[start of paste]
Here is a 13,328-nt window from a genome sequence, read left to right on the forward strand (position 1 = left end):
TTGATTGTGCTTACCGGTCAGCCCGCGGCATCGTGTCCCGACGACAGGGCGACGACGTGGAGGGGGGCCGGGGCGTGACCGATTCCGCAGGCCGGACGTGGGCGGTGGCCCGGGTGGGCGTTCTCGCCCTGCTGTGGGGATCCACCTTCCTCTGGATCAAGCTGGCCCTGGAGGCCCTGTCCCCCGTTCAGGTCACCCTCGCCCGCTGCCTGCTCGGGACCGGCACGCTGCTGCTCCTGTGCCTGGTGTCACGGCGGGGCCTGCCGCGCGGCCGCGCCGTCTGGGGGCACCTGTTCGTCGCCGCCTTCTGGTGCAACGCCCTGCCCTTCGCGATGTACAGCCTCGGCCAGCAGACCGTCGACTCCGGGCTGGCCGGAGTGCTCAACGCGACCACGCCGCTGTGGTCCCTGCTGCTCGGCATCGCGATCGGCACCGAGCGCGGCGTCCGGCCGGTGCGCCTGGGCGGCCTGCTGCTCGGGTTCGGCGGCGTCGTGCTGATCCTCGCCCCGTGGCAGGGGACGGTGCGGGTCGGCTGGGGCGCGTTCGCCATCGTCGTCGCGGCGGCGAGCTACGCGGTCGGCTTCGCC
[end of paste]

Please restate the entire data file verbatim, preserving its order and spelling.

Here is a 13,328-nt window from a genome sequence, read left to right on the forward strand (position 1 = left end):
TTGATTGTGCTTACCGGTCAGCCCGCGGCATCGTGTCCCGACGACAGGGCGACGACGTGGAGGGGGGCCGGGGCGTGACCGATTCCGCAGGCCGGACGTGGGCGGTGGCCCGGGTGGGCGTTCTCGCCCTGCTGTGGGGATCCACCTTCCTCTGGATCAAGCTGGCCCTGGAGGCCCTGTCCCCCGTTCAGGTCACCCTCGCCCGCTGCCTGCTCGGGACCGGCACGCTGCTGCTCCTGTGCCTGGTGTCACGGCGGGGCCTGCCGCGCGGCCGCGCCGTCTGGGGGCACCTGTTCGTCGCCGCCTTCTGGTGCAACGCCCTGCCCTTCGCGATGTACAGCCTCGGCCAGCAGACCGTCGACTCCGGGCTGGCCGGAGTGCTCAACGCGACCACGCCGCTGTGGTCCCTGCTGCTCGGCATCGCGATCGGCACCGAGCGCGGCGTCCGGCCGGTGCGCCTGGGCGGCCTGCTGCTCGGGTTCGGCGGCGTCGTGCTGATCCTCGCCCCGTGGCAGGGGACGGTGCGGGTCGGCTGGGGCGCGTTCGCCATCGTCGTCGCGGCGGCGAGCTACGCGGTCGGCTTCGCC